4 Benefits of Imaginative Play for Young Children
Have you ever seen a young child open a larger present — and then toss the gift aside to play inside the box? The box may become a race car or spaceship, or something else entirely. No matter the specifics, that child is engaging in imaginative play, and the process of pretending is both essential and more complex than it may look on the surface.
Here are four benefits of imaginative play.
Social and Emotional Skills Development
Scholastic.com notes how, when a child pretends during playtime, he or she is “actively experimenting with the social and emotional roles of life . . . [and] has the experience of ‘walking in someone else’s shoes,’ which helps teach the important moral development skill of empathy.” This helps your child to expand from a world in which he or she always plays center stage to one where engagement with others occurs.
Pretend play allows your child to experiment with and begin to understand the power of language. Children often use the words and phrases they hear their parents and/or teachers say as they imitate others during imaginative play. Plus, when your child engages in imaginative play, he or she is creating or re-enacting a story, making valuable connections between spoken and written language.
Thinking Skills Development
Your child solves problems as he or she plays, perhaps by drawing on a box to make it look more like a spaceship or figuring out how another child can join in the fun.
Development of Symbolic Thinking
Parents.com shares how pretend play helps your child understand the importance of symbols, a core skill that allows your child to discover that letters stand for sounds, numbers for amounts. This is how he or she learns about the concepts of language and math, overall. To grown-ups, “a block is just a block, but put it in your toddler's hands and it becomes anything from a sandwich to a cruise ship.” This is an essential step in learning symbolic thinking.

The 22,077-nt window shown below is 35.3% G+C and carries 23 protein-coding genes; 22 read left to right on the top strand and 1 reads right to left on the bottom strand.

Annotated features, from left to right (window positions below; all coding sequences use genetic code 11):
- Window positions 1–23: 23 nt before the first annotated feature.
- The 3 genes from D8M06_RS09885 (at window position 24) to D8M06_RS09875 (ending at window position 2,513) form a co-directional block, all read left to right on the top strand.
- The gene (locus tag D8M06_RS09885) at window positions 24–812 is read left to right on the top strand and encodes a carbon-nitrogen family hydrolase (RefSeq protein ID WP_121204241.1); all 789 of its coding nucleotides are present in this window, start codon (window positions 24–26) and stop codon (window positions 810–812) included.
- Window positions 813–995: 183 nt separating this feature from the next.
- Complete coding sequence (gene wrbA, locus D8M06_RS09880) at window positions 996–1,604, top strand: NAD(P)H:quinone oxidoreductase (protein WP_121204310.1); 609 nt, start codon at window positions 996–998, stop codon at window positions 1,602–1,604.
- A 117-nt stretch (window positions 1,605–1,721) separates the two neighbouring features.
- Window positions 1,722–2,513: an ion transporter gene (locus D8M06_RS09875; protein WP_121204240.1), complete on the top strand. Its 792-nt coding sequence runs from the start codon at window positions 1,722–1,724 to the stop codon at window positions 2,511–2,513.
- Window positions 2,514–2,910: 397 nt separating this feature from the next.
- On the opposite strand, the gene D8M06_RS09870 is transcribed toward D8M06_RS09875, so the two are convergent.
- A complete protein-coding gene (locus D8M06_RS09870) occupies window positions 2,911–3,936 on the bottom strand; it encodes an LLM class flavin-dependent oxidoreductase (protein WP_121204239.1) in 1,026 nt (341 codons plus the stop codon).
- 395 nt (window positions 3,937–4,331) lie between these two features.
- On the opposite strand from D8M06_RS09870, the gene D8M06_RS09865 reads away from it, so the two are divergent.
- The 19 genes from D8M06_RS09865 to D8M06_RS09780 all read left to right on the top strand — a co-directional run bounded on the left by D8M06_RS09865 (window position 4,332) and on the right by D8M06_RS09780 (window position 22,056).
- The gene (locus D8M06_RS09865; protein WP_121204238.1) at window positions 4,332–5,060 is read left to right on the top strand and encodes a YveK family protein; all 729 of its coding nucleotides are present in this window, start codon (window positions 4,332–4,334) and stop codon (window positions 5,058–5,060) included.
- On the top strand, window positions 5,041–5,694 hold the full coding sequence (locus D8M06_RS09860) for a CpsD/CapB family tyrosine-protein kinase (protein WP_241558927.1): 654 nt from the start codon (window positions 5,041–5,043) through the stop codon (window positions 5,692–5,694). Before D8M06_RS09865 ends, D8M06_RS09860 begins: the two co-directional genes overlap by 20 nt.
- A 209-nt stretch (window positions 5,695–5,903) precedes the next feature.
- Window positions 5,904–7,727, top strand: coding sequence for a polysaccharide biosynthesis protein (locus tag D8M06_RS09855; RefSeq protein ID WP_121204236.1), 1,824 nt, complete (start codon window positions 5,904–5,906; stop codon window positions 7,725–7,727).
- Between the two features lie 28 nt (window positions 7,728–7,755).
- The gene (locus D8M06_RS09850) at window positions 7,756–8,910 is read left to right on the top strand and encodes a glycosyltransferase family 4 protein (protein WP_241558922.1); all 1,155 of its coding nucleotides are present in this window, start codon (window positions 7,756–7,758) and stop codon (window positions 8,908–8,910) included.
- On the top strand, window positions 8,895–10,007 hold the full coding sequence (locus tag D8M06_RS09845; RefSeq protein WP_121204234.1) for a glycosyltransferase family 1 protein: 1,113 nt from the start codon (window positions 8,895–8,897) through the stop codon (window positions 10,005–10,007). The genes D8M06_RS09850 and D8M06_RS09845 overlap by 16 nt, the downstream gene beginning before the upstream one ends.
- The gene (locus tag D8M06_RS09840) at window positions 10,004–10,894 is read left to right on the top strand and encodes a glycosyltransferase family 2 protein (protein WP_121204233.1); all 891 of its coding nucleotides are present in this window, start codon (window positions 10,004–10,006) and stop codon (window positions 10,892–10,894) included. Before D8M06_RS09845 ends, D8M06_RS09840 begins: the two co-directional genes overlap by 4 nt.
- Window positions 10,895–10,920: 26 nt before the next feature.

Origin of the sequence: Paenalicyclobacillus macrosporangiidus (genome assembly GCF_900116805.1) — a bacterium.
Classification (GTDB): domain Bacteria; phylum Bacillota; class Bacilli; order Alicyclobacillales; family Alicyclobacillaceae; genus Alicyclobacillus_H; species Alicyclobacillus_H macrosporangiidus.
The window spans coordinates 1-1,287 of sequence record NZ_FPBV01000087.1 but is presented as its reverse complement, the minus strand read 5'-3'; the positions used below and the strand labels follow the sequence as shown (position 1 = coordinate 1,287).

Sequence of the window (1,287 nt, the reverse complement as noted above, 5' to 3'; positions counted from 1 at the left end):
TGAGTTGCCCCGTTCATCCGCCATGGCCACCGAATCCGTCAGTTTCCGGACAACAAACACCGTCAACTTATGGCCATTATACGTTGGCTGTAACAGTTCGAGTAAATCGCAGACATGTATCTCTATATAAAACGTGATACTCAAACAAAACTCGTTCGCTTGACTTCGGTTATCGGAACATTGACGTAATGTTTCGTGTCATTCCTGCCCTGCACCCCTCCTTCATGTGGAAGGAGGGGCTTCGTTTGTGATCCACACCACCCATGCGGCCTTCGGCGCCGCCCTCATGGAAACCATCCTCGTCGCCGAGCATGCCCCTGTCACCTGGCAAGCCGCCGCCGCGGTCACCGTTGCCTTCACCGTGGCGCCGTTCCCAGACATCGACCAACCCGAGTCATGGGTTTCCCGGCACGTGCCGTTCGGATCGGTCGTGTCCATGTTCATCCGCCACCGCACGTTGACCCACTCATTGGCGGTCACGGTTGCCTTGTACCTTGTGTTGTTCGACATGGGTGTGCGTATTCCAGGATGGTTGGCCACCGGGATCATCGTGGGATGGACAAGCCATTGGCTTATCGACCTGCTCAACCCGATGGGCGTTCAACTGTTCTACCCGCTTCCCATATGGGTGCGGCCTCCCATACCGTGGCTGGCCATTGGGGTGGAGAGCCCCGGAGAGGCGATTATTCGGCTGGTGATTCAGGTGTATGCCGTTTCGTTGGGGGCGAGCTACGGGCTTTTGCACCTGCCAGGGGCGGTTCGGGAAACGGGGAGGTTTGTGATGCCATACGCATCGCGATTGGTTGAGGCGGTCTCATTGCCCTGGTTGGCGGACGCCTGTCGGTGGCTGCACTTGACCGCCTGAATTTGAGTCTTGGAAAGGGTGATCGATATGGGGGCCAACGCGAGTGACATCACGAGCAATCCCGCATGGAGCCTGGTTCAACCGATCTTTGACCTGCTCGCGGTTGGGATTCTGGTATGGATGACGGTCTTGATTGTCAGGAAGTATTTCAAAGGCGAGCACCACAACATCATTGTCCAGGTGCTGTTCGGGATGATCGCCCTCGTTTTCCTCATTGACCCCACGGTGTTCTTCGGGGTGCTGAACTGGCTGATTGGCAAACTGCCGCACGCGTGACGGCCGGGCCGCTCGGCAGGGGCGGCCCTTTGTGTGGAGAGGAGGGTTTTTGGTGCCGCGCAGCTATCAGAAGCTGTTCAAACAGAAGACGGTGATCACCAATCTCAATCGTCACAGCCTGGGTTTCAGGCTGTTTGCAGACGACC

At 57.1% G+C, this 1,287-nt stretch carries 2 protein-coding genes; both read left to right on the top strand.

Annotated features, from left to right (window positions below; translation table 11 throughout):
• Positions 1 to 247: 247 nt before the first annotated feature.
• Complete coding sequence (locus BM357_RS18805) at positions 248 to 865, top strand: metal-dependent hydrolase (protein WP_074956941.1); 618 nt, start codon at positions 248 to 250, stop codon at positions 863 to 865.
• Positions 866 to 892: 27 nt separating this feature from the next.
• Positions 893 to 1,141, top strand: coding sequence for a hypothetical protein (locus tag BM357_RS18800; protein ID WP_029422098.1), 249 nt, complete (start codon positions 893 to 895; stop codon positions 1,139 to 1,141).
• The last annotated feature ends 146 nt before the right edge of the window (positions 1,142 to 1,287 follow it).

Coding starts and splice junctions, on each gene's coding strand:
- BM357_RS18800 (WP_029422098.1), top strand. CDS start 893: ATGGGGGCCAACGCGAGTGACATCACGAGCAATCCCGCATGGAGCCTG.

Encouraging Imaginative Play
Provide your child with safe, fun and simple toys and props. These can range from old sheets to pots and pans — and, of course, the simple cardboard box! When you provide your child with something too specific, such as a toy train, he or she won’t need to use as much creativity to play with the toy. So, instead, provide more simple objects that can be used in multiple ways.
It isn’t unusual to discover that your youngster is playing with an invisible friend – and it’s nothing to worry about. This is how some children discover how to develop the skills necessary to get along with other children, and these pliant friends can provide your child with support as he or she deals with challenging situations. It’s also okay to play along with the idea that your toddler has an invisible friend, perhaps sitting down to tea together. The invisible-friend stage is a transition stage, not an indication that your child doesn’t understand reality.
Another article by Parents.com suggests a great idea to encourage pretend play: providing your child with dress-up clothes. Simply fill up a box or bin with fun items, such as silly hats, old purses, masks, shawls and so forth. Then, let your child’s imagination take over! One child created a Batman costume that “consisted of frog design mud boots, gray sweatpants, a T-shirt, a brown woven belt with a Crown Royal bag tied around it, and a red winter hat.” To that, we say, why not!
This article was published in Horizoneducationcenter.org by Dave Smith.
- Raana Smith